A Review of Potential Electrochemical Applications in Buildings for Energy Capture and Storage

Research output: Contribution to journalReview articlepeer-review


The integration of distributed renewable energy technologies (such as building-integrated photovoltaics (BIPV)) into buildings, especially in space-constrained urban areas, offers sustainable energy and helps offset fossil-fuel-related carbon emissions. However, the intermittent nature of these distributed renewable energy sources can negatively impact the larger power grids. Efficient onsite energy storage solutions capable of providing energy continuously can address this challenge. Traditional large-scale energy storage methods like pumped hydro and compressed air energy have limitations due to geography and the need for significant space to be economically viable. In contrast, electrochemical storage methods like batteries offer more space-efficient options, making them well suited for urban contexts. This literature review aims to explore potential substitutes for batteries in the context of solar energy. This review article presents insights and case studies on the integration of electrochemical energy harvesting and storage into buildings. The seamless integration can provide a space-efficient source of renewable energy for new buildings or existing structures that often have limited physical space for retrofitting. This work offers a comprehensive examination of existing research by reviewing the strengths and drawbacks of various technologies for electrochemical energy harvesting and storage, identifying those with the potential to integrate into building skins, and highlighting areas for future research and development.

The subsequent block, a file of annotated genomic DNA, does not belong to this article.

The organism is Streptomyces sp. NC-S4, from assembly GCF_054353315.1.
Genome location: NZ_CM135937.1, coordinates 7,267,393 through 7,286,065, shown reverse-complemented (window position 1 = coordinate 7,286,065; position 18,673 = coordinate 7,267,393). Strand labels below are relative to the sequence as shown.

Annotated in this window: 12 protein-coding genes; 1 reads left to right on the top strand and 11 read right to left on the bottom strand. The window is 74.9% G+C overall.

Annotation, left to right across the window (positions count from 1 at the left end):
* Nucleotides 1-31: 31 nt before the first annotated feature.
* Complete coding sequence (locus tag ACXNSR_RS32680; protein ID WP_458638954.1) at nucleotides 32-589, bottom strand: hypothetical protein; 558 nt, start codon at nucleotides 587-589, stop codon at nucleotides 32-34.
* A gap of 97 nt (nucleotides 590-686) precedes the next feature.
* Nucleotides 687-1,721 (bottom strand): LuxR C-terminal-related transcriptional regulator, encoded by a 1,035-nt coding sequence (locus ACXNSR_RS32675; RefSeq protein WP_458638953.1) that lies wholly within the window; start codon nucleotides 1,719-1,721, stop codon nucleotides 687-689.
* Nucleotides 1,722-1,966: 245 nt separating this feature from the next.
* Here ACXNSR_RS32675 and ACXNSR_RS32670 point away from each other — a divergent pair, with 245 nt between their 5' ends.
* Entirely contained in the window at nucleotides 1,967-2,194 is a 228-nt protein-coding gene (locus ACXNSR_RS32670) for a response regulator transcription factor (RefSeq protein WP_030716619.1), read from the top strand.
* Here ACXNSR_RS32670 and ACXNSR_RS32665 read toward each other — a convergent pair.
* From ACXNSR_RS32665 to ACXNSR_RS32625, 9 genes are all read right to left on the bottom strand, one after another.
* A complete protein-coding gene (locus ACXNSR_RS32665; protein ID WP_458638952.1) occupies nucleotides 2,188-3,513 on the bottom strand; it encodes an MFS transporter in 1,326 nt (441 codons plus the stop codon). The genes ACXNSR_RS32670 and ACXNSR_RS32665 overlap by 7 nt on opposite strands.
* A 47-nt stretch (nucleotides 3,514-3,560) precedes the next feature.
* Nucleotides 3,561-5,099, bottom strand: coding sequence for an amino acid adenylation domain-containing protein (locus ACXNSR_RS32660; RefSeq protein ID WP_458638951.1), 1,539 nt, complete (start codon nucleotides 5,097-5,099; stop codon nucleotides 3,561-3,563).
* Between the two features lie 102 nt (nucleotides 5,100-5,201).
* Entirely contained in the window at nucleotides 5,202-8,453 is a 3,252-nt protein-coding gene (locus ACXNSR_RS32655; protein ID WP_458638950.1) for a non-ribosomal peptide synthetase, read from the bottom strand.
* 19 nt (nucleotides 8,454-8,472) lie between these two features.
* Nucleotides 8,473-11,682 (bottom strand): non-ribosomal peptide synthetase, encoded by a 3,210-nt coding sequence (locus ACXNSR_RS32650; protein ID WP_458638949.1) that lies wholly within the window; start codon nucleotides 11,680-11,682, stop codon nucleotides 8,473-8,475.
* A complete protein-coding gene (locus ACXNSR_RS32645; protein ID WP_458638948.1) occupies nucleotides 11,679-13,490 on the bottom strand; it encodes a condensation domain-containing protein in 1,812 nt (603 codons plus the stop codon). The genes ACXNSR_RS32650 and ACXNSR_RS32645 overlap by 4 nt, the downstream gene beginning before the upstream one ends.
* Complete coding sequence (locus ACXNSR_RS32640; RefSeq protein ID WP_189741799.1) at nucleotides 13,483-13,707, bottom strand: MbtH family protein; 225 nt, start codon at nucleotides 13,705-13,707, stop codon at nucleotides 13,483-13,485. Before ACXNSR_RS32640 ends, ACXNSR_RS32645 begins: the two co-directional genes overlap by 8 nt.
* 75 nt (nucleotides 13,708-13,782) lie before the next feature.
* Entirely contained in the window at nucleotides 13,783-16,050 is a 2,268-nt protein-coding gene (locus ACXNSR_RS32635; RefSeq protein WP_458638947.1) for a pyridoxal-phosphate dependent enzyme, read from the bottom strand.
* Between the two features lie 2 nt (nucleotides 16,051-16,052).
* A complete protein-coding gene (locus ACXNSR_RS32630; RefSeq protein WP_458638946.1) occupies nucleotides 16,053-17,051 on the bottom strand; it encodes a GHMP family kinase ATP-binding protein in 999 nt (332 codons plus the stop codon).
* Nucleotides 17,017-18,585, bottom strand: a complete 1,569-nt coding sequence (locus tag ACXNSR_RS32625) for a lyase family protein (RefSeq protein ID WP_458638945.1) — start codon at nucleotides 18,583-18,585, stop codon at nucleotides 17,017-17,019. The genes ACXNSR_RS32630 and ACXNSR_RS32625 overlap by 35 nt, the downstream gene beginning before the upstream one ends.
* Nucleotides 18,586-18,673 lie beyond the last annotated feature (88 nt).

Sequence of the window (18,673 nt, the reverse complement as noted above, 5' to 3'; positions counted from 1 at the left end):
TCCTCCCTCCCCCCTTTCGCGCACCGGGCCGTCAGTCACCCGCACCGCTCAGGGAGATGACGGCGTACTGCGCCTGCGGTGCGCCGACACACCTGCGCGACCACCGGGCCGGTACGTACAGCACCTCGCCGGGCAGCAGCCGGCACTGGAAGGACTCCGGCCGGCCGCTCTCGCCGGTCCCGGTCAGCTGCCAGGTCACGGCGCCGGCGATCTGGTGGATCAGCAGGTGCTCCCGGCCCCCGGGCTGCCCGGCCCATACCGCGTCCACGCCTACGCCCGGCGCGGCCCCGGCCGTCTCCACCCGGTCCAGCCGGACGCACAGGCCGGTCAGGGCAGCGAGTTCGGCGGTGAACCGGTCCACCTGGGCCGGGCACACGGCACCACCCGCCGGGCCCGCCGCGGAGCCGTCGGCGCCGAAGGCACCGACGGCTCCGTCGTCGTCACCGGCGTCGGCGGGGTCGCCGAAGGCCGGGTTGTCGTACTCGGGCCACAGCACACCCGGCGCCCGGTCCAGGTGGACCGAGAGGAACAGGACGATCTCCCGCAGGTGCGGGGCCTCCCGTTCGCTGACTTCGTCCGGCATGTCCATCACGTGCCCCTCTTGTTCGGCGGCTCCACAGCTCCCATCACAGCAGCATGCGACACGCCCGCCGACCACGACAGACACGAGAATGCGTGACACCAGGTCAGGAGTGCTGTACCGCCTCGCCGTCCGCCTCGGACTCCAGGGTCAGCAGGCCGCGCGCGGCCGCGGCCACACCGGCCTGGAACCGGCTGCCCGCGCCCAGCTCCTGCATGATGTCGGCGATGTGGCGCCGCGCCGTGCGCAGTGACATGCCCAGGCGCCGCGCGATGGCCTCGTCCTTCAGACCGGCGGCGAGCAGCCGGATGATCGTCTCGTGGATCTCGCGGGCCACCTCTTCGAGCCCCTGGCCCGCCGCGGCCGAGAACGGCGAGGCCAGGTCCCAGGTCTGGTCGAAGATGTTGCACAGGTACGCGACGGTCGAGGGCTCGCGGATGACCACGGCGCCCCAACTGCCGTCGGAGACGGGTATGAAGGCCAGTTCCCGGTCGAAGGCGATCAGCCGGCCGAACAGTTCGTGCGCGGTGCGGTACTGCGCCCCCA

Original languageEnglish (US)
Article number2203
Issue number12
StatePublished - Dec 2023

All Science Journal Classification (ASJC) codes

  • Control and Systems Engineering
  • Mechanical Engineering
  • Electrical and Electronic Engineering

Cite this